John Smedley is having their end-of-the-season sale. Sweaters are 50% off and begin at $90. They’re a bit expensive, to be sure, but the company makes really wonderful knits. The raw wool is all sourced in New Zealand and then dyed by Zegna. The rest of the work is done in-house by John Smedley in Derbyshire, England. This includes spinning out the yarn, creating the panels, and knitting the final product. The wool is said to be processed through their local spring water, which supposedly gives the fabrics a superior handle. I’m not sure I completely buy that theory, but their garments do feel very nice and last a long time. I bought my first John Smedley sweater over ten years ago and it still looks great today. 

We Got It For Free: Kent Wang’s Rugby (Redux)

The photo above is of Jacqueline Kennedy and Gianni Agnelli walking together in Ravello, Italy during the summer of 1962. The US First Lady choose to vacation there after it was recommended to her by Gore Vidal, and once she arrived, she met the famous Italian industrialist, Agnelli. The two spent a lot of time together sailing and going around the Amalfi Coast. So much so, in fact, that many speculated whether they had a romantic relationship. 

Enough of the historical rumors, however. I thought I’d pull the photo to highlight what Agnelli is wearing - slip on shoes, trousers with no belt (though there are belt loops), and a popover shirt with a spread collar and mitered cuffs. It’s a great, casual ensemble. The popover is sort of in-between an oxford and a polo in terms of casualness, and the collar and cuff styles give it a “tailored” appeal. 

The shirt reminded me of Kent Wang’s new batch of rugbys. He sent me one in navy a few months back, but the cuffs were too tight. Well, he’s since had the design adjusted and the new ones are absolutely perfect. They’re slim and flattering, and just the right length to be tucked into the trousers or left out. Like his polos, Kent’s rugbys are made with reinforced collar bands, which make the collars themselves sit up straight like those on well-made dress shirts. The combination of the shirt collar and long-sleeve button cuffs make them smart enough to wear underneath a jacket or just as a stand-alone shirt. The cuffs are also comfortable this time and can be rolled up easily if you want a cooler, more casual feel.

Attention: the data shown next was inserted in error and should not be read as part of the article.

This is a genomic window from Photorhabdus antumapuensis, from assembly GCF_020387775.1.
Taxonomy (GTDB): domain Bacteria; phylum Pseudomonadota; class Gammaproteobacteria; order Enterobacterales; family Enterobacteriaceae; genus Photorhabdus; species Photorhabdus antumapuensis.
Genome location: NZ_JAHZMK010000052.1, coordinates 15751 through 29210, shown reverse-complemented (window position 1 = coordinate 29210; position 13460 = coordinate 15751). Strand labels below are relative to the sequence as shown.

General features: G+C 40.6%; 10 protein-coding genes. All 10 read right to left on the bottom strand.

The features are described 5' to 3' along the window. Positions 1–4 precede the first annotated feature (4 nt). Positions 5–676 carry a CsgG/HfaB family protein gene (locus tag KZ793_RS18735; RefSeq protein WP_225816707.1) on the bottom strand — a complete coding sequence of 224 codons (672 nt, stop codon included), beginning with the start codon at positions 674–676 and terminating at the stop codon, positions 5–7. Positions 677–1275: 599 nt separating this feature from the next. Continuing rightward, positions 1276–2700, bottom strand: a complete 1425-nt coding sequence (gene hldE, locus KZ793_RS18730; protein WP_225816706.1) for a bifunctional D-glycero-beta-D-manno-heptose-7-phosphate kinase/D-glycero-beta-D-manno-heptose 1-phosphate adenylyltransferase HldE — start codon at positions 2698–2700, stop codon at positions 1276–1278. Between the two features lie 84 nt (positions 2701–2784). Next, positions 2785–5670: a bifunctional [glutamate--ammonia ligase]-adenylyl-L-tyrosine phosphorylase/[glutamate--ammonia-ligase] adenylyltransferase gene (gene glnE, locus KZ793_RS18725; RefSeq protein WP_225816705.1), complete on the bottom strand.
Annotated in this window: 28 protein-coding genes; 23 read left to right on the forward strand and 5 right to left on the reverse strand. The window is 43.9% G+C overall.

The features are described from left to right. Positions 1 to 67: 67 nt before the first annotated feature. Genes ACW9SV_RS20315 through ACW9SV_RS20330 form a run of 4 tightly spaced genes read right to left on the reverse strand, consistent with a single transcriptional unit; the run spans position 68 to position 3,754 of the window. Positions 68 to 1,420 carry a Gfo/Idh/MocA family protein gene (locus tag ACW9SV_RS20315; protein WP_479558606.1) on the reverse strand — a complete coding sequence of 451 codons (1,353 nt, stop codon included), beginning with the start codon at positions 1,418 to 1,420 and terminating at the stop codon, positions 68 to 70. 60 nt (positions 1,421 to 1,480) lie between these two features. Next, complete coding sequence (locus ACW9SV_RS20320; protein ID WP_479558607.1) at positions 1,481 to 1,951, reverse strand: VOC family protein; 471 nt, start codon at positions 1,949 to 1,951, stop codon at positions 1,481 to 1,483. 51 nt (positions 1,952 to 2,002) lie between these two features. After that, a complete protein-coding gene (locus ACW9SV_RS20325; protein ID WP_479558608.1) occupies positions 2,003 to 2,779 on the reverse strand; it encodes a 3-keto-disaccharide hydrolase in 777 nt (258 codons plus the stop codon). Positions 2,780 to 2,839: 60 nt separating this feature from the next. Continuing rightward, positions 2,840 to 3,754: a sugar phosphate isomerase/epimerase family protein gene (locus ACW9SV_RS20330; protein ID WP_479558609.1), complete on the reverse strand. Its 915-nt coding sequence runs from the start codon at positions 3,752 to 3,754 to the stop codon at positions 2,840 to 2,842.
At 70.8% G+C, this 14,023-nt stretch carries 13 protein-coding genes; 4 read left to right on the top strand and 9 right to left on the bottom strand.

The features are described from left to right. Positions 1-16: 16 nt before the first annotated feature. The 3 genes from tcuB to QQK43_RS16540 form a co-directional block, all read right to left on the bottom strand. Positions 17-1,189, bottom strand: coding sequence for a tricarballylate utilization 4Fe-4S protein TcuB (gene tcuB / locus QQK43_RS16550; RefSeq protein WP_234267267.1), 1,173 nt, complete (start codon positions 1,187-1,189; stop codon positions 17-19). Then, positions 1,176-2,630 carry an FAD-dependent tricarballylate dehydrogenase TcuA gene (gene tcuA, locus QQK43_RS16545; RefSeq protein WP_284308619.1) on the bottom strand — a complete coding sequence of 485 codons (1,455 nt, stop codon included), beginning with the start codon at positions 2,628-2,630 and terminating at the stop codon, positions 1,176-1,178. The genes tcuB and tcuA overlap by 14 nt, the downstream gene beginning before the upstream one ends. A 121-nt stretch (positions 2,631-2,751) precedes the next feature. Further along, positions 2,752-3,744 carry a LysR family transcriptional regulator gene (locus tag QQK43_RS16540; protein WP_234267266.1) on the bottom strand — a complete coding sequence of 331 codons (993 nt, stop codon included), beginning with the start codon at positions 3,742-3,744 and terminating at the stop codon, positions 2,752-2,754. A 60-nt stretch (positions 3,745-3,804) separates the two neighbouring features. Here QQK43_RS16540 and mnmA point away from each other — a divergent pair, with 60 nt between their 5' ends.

In my first post about Kent’s rugby, I talked about how I wanted a smarter, more “tailored” looking rugby than the ones you typically find on the market. With these new adjustments, I think Kent’s rugbys fit that bill exceptionally well. I plan to wear mine on weekends just as Agnelli is wearing his popover above. It probably won’t charm any First Ladies, however. 

Kent Wang just got in some new colors for his popular spread-collar polo. I raved about them last month and still think they’re one of the best items I’ve seen this summer. 

Since there aren’t any fit pics with Kent’s polos, I thought I’d share some photos of Three Dots’ spread collar polos, which I found at Guji. Kent’s polos have reinforced collarbands, so they stand up better than Three Dots, which splay a little too open for my taste. Still, I think they give some good inspiration for spread collar polos. 

You can pick yours up at Kent’s website for $65, which is considerably cheaper, incidentally, than the $200 ones Guji is selling.